Patient Preparation for Reflux Surgery

A physical examination will be performed along with blood or other diagnostic tests — chest X-ray, lung function test, EKG. It is particularly important to inform the physician of all medications or vitamins taken regularly or if you are pregnant (or think you might be pregnant). Also tell your doctor if you have heart, lung or other medical conditions that may need special attention, and, finally, if you have a history of bleeding disorders or if you are taking any anticoagulant (blood-thinning) medications, aspirin, or other medications that affect blood clotting. You will be given instructions in advance that will outline what you should and should not do in preparation for the surgery; be sure to read and follow those instructions. You will probably need to follow a clear liquid diet for two days prior to your surgery. You will be asked to fast for eight hours before the procedure, generally after midnight. You will need to make arrangements for transportation home from the hospital. If you are given a prescription for pain medication, have it filled prior to surgery.

What to Expect During and After Reflux Surgery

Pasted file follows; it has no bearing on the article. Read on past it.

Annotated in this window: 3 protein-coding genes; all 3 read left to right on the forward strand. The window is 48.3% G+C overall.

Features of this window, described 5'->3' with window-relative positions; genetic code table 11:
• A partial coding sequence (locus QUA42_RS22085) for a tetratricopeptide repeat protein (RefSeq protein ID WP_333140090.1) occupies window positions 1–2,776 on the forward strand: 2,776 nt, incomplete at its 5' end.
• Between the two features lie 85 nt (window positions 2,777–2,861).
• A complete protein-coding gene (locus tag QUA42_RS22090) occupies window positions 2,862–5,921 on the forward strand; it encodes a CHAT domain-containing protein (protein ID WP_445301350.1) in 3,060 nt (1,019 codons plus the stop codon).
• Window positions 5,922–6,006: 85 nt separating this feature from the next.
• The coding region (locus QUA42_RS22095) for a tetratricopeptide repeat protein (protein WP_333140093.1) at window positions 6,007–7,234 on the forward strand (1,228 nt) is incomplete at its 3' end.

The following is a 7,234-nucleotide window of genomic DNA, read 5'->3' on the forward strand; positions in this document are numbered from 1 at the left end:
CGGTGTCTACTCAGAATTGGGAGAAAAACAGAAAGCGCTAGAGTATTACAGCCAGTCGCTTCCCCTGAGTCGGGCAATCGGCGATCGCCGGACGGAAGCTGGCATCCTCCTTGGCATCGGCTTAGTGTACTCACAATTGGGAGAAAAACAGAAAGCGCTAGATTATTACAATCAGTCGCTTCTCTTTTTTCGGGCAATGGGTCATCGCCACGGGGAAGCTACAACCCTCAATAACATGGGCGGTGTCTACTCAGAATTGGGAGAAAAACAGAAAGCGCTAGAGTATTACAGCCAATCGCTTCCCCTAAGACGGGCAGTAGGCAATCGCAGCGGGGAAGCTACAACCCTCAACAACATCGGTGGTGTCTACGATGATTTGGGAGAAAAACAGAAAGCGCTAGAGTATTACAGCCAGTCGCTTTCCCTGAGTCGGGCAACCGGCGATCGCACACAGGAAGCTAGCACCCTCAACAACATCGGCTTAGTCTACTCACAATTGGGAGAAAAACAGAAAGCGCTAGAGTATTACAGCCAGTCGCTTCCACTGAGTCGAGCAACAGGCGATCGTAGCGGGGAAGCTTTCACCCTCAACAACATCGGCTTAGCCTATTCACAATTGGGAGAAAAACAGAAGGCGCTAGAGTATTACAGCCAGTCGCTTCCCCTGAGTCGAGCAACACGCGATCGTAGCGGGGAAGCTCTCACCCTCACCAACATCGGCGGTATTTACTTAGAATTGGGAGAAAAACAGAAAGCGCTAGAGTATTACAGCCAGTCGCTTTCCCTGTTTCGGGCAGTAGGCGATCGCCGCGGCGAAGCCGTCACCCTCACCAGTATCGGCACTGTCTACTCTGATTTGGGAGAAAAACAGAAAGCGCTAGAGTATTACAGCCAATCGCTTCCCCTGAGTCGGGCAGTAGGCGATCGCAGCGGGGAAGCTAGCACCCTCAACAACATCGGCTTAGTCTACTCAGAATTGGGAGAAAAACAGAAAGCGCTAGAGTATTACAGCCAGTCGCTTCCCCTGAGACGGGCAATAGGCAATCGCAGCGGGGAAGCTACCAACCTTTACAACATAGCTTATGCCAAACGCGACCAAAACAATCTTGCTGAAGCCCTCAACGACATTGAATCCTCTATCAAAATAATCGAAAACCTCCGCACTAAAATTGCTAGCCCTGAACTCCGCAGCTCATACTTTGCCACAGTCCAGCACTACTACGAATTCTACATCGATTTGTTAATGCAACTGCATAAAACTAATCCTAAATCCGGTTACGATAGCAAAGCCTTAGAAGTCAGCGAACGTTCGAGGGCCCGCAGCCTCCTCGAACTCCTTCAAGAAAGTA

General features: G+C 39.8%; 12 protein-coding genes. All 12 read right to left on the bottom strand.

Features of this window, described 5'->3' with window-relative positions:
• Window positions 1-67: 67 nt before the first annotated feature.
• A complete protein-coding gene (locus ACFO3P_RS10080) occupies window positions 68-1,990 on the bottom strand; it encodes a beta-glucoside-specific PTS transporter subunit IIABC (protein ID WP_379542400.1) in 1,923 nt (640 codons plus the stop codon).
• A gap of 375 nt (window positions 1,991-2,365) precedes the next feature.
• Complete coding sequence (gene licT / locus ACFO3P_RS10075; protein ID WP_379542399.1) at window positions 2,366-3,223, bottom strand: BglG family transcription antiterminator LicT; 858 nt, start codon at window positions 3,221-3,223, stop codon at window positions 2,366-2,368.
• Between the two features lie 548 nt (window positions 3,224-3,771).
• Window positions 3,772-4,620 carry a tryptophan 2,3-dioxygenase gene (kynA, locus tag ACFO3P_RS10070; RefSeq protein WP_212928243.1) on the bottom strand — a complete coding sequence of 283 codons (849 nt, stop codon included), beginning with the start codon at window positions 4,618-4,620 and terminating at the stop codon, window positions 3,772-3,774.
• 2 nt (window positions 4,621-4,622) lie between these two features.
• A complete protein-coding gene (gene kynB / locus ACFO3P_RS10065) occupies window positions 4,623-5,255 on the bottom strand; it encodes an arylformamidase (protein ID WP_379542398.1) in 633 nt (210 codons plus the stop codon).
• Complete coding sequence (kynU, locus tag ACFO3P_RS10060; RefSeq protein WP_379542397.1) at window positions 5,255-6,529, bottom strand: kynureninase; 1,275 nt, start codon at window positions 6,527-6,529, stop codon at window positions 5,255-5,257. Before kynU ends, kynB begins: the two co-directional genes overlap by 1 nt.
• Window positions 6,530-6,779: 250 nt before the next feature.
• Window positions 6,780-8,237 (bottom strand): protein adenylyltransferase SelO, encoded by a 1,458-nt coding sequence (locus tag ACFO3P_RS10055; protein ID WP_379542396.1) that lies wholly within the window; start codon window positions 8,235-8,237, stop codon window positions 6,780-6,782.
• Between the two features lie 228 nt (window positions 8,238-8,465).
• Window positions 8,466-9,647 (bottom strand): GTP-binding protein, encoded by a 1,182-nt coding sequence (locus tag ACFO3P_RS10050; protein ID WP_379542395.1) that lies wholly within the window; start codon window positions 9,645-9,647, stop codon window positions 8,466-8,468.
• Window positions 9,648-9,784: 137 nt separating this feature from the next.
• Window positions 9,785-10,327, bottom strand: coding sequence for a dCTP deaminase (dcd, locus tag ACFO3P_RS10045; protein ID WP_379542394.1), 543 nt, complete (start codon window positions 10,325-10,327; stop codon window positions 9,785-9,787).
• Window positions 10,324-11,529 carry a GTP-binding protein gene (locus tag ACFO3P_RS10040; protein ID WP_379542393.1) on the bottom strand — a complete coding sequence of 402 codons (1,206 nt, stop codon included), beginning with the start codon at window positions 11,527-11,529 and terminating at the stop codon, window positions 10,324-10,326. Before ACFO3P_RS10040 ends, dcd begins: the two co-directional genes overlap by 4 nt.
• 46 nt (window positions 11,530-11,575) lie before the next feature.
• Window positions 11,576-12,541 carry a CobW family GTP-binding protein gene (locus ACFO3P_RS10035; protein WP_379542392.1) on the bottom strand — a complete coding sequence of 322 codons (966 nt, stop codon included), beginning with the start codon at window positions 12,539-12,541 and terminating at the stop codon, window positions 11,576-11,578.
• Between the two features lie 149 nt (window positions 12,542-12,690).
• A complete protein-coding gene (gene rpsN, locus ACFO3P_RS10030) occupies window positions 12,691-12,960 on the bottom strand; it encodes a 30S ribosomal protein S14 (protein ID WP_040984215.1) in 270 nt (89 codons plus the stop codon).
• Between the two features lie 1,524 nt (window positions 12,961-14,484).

The surgery itself may take less than an hour, but the preparation and recovery time may add several hours. After you’ve been prepped for surgery, an IV will be inserted into your arm to administer a sedative and a painkiller. Your heart rate, blood pressure, respiratory rate and oxygen level will be monitored during the procedure. The procedure is done while you are under general anesthesia (unconscious and pain-free). The surgeon makes a cut on the abdomen for open surgery or four to five small incisions for laparoscopic surgery. The upper part of the stomach is then wrapped around the lower part of the esophagus and attached with sutures. After the surgeon has checked for bleeding, he or she will close the incisions.

After surgery, you will be taken to the recovery room for observation. Once your blood pressure, pulse, and breathing are stable and you are alert, you will be taken to your hospital room. Before being discharged, you will be given instructions about care for your incisions, limits on activities and what you should do to aid your recovery. If you notice any of the following, call the number the hospital gave you: Fever, excessive sweating, difficulty urinating, redness, bleeding or worsening pain.